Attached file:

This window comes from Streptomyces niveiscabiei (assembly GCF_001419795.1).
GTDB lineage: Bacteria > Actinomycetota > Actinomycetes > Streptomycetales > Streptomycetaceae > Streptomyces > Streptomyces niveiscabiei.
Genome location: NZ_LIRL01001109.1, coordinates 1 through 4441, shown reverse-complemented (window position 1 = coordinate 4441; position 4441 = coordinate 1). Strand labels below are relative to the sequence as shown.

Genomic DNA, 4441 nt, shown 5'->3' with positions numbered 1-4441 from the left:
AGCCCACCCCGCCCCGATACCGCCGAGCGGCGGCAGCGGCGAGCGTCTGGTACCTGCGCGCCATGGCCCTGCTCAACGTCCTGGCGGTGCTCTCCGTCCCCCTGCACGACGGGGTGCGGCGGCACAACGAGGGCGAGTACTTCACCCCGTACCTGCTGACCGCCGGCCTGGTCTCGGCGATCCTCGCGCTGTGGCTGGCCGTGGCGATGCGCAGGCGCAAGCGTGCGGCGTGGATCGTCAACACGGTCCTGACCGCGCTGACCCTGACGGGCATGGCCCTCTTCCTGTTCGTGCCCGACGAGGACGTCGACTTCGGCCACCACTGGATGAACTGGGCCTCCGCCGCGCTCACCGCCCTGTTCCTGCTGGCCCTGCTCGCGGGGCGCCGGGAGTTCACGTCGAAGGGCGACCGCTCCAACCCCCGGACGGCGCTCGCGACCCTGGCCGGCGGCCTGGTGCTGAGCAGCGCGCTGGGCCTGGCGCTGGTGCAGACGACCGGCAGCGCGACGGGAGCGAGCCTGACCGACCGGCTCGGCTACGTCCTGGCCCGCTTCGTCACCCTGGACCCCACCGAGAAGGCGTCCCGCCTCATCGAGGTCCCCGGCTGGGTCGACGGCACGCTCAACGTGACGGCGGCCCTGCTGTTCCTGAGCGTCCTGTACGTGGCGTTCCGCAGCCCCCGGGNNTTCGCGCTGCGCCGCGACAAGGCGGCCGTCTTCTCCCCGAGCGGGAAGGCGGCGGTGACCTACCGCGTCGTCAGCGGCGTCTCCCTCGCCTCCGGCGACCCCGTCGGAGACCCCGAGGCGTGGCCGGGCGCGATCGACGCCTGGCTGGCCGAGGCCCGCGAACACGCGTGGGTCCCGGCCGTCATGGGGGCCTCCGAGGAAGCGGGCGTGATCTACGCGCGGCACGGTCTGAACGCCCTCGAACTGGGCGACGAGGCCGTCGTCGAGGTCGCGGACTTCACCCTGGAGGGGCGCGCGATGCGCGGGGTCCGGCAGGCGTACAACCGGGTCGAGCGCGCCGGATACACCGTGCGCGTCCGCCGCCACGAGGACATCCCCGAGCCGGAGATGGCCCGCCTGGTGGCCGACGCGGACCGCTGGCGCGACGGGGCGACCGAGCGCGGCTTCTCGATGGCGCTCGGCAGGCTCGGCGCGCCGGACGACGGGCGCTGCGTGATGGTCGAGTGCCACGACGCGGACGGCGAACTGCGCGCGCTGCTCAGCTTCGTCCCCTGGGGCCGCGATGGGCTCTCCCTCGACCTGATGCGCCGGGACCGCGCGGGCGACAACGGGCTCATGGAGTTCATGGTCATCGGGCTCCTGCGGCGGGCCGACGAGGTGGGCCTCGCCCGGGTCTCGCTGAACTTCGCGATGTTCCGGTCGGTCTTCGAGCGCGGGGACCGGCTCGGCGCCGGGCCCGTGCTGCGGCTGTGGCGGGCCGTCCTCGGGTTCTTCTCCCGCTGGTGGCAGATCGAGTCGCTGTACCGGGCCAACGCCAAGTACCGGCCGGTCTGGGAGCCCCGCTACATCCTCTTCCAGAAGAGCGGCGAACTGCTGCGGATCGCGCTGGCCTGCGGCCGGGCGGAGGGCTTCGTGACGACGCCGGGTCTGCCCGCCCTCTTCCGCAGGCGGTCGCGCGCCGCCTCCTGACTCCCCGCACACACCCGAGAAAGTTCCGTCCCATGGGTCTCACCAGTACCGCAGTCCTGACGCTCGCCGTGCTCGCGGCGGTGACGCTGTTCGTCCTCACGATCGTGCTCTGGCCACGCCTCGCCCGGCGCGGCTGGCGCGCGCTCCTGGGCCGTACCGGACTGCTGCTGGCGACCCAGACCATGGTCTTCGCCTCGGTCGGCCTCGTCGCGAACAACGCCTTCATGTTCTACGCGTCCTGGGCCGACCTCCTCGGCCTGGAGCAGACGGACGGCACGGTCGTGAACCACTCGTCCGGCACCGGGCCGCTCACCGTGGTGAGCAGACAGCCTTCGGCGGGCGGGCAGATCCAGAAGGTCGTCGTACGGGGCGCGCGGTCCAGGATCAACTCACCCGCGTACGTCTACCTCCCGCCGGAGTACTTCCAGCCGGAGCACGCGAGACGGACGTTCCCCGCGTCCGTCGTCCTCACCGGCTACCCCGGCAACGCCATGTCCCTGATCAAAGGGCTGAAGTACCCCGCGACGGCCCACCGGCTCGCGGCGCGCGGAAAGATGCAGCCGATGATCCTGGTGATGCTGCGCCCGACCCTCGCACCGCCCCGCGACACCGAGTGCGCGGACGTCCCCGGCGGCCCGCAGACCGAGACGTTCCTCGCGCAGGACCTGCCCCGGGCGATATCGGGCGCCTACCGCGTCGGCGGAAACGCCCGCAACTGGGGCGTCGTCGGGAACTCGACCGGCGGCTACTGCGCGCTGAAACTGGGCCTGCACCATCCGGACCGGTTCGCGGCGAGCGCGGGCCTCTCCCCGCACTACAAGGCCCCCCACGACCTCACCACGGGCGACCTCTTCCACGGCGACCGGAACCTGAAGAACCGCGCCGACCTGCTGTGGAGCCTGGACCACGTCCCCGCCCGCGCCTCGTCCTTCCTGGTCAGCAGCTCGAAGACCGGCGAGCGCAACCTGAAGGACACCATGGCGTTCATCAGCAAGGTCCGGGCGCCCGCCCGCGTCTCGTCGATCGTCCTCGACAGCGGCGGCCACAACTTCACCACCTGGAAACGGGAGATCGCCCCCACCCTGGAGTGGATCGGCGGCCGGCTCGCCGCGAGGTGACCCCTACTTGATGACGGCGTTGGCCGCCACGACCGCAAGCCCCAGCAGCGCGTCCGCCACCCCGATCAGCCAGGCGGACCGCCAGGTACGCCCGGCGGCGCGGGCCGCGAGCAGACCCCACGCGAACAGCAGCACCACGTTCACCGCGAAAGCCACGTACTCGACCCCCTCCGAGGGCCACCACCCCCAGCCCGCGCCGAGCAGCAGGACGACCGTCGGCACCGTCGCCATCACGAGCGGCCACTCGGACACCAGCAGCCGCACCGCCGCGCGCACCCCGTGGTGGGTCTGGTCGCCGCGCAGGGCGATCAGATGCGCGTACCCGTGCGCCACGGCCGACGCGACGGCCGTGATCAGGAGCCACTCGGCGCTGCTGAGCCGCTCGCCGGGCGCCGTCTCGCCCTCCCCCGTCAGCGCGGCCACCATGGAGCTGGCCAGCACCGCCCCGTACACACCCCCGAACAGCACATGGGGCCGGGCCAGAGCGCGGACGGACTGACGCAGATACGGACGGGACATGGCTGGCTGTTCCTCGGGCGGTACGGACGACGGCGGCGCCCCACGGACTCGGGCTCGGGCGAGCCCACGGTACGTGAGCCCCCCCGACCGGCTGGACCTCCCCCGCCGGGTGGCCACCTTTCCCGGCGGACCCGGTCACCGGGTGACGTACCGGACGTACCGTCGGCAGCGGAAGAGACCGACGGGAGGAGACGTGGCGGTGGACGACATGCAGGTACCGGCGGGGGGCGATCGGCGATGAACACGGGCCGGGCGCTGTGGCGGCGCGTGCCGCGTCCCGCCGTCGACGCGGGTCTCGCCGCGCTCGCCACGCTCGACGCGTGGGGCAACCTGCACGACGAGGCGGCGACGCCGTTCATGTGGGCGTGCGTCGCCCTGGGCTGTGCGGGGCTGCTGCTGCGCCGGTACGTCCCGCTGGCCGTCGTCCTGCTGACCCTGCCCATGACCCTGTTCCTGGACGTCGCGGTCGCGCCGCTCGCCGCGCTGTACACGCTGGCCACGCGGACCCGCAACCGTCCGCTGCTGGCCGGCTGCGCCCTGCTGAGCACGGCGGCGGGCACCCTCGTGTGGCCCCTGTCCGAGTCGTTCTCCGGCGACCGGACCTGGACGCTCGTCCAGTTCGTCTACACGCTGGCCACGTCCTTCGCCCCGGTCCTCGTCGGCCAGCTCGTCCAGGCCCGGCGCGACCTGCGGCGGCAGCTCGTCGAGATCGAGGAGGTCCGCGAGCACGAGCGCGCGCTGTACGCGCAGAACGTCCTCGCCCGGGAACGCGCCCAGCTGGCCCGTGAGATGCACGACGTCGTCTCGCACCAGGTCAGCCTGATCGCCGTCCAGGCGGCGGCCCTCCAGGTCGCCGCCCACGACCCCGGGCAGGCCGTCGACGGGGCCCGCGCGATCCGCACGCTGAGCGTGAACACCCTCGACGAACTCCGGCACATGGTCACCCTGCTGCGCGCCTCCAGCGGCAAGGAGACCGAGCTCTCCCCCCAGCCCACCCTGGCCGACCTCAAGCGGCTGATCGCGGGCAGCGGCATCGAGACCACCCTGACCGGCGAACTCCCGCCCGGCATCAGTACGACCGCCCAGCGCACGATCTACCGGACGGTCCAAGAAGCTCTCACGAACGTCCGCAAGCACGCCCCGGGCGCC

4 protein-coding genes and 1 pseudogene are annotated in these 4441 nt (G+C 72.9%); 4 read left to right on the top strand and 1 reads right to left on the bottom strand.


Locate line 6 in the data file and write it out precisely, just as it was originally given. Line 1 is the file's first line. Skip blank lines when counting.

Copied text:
4 protein-coding genes and 1 pseudogene are annotated in these 4441 nt (G+C 72.9%); 4 read left to right on the top strand and 1 reads right to left on the bottom strand.